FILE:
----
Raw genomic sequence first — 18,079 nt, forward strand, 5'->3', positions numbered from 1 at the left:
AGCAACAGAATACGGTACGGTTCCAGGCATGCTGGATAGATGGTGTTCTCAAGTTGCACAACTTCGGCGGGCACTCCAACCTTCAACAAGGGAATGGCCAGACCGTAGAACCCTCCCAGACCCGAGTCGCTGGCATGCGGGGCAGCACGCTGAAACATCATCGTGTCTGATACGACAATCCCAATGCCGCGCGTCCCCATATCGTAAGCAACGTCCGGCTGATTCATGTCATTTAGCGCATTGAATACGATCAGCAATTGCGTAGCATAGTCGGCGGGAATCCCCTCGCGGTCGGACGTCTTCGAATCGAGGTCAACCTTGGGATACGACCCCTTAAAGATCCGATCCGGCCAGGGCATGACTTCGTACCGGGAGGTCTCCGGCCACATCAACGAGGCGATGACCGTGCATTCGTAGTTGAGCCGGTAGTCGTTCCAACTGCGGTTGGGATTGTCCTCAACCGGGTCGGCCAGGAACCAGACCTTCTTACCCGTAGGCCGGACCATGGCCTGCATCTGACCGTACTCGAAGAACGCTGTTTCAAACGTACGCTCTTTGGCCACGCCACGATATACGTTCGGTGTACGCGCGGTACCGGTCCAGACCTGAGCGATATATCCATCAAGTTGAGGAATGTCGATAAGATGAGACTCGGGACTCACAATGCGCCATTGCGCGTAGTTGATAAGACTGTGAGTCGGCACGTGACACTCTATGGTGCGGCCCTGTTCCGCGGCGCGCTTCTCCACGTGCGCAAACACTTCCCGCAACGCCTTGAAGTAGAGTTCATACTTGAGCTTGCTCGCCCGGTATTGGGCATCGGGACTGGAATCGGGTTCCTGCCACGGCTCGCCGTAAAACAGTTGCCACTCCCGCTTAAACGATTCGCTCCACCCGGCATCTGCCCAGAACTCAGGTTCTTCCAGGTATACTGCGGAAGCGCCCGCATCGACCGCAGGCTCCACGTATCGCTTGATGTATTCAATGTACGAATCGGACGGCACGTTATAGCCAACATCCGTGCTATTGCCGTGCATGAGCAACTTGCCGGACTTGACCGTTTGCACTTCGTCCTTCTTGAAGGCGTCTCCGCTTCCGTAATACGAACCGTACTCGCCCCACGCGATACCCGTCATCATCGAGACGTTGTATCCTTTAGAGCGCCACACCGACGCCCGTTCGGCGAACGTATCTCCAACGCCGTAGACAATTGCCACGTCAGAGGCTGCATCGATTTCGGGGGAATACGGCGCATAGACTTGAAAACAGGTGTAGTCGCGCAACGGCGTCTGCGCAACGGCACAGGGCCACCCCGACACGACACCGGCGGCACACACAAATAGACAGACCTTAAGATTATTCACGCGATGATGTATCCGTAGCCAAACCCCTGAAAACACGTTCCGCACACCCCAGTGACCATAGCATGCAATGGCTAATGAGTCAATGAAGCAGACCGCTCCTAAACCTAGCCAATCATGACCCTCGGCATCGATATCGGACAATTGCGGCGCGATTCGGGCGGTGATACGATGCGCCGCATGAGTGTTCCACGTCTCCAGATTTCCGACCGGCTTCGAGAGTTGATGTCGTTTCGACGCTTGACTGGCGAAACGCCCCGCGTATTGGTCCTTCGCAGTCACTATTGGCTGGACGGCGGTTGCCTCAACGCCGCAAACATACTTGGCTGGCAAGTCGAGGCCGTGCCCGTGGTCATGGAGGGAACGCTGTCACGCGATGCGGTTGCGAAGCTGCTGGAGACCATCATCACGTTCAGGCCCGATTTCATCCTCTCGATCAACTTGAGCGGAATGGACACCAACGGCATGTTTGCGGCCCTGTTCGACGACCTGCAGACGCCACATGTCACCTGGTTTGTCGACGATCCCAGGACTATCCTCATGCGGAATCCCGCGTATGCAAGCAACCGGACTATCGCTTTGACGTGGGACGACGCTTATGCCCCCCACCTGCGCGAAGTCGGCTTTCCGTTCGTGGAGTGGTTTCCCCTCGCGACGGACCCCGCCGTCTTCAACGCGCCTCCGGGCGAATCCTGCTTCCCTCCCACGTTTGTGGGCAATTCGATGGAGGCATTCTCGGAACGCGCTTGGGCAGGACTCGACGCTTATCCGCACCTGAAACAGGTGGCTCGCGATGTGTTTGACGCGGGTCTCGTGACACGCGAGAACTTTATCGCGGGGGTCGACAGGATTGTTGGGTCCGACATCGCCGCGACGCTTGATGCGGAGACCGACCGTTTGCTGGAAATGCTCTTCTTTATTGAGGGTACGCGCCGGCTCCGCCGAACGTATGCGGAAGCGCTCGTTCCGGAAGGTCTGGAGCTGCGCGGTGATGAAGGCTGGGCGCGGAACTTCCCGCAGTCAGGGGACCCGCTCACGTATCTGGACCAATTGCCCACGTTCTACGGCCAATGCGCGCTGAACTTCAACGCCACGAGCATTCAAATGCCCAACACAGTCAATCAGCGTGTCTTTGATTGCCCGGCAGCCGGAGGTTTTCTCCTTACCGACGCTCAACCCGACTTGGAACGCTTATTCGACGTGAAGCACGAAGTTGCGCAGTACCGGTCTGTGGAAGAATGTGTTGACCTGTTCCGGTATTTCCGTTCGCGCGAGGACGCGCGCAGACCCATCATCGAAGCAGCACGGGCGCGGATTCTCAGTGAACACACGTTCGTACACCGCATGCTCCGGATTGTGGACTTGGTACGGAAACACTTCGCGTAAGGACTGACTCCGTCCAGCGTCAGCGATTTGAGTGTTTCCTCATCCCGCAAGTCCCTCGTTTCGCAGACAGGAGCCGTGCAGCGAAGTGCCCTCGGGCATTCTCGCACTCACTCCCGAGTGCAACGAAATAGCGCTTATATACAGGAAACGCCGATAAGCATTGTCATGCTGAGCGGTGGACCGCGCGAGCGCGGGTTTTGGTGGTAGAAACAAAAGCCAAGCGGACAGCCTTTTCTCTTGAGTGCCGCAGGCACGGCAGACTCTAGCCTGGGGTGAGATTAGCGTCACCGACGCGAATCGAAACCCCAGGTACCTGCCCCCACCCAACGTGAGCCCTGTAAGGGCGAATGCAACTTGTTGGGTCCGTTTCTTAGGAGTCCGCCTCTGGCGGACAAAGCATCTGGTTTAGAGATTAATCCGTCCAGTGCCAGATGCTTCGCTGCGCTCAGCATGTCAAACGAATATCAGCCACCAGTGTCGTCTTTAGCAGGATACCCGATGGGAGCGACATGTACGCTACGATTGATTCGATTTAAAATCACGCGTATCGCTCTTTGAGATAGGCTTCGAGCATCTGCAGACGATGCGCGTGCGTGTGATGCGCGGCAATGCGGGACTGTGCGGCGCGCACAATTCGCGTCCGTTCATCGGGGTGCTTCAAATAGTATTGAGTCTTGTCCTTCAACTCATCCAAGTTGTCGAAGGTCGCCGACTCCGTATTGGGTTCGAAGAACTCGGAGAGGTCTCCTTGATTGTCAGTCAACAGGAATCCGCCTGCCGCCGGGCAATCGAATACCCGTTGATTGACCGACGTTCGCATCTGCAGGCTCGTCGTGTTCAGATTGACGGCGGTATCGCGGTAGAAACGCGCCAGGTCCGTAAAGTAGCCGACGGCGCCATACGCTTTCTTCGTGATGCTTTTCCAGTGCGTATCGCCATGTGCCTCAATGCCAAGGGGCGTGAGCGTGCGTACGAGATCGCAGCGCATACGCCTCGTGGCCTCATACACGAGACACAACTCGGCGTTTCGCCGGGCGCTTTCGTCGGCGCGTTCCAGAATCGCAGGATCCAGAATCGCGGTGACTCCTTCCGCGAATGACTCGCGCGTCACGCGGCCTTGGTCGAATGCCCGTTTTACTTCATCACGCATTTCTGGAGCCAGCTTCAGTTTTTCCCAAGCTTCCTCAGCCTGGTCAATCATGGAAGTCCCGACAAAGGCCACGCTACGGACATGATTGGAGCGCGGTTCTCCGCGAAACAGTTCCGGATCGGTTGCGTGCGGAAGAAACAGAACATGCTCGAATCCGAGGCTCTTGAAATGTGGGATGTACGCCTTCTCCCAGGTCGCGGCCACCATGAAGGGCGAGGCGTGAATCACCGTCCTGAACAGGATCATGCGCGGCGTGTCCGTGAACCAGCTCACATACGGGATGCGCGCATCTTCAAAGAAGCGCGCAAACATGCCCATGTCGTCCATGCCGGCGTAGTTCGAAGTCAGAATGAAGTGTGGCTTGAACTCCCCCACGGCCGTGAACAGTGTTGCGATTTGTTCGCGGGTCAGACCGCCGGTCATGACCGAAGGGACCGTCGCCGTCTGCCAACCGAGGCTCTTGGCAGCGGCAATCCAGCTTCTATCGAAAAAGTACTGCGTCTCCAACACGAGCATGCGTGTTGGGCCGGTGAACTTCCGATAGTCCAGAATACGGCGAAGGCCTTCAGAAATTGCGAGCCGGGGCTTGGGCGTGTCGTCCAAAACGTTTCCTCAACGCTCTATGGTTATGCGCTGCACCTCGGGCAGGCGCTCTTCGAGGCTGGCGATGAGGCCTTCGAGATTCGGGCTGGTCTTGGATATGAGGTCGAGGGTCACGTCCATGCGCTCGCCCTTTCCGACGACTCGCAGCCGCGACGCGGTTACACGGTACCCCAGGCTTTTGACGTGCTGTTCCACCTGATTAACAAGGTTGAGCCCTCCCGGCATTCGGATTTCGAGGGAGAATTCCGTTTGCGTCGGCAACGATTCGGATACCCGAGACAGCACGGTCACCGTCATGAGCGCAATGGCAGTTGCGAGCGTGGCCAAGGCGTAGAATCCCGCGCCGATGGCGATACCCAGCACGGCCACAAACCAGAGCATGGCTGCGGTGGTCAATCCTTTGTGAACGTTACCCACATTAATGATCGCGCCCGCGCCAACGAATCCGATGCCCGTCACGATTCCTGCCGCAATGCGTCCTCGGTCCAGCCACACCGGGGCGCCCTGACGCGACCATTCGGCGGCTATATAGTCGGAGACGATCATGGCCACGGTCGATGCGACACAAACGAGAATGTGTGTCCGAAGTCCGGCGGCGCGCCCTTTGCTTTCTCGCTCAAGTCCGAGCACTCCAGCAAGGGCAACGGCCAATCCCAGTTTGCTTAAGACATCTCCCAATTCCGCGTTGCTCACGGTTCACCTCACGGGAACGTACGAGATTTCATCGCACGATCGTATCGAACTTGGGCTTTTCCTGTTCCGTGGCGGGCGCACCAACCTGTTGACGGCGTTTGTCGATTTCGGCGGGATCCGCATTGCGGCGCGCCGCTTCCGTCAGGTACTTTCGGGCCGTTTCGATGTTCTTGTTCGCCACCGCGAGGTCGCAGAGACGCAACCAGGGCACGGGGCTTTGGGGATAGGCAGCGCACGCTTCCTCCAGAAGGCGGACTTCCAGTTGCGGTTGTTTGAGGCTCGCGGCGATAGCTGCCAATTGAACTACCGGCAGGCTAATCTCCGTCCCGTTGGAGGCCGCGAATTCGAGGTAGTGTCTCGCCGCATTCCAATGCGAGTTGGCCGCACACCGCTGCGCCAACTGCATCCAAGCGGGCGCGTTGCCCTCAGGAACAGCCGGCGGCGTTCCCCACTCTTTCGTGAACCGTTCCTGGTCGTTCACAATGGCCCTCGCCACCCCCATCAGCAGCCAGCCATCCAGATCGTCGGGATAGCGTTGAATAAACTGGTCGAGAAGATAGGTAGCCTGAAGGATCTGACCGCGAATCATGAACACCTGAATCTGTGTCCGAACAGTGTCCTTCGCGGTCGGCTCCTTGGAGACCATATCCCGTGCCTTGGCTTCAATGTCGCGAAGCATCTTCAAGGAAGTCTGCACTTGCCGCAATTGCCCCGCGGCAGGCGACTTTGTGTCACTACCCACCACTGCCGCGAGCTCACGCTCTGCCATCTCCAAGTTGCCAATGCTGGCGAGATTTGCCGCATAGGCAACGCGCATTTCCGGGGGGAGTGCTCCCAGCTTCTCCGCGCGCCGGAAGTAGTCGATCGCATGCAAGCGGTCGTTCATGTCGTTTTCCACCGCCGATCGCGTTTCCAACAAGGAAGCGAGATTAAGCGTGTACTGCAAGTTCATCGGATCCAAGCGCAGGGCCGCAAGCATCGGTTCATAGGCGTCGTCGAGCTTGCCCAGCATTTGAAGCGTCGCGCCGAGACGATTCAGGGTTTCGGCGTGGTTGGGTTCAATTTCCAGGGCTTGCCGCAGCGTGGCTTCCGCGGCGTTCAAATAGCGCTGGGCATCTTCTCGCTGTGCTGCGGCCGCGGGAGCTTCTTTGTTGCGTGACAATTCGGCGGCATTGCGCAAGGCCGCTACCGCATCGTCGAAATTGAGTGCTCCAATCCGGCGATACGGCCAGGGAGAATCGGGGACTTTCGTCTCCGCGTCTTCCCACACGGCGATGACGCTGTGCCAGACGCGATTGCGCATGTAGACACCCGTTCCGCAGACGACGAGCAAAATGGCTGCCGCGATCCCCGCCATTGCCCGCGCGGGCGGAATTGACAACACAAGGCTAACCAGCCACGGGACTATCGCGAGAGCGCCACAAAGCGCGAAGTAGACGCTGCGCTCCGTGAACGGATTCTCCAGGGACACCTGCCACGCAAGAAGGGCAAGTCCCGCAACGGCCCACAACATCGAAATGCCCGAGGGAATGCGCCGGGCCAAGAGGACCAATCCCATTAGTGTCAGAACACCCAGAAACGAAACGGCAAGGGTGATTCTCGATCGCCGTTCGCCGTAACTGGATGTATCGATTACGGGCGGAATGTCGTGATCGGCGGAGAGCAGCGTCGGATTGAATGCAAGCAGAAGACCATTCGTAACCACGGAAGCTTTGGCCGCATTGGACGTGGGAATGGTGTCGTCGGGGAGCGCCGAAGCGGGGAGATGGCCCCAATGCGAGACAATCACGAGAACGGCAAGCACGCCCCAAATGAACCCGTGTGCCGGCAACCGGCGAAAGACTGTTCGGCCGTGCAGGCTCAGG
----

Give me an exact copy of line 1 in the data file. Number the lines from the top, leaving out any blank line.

Raw genomic sequence first — 18,079 nt, forward strand, 5'->3', positions numbered from 1 at the left: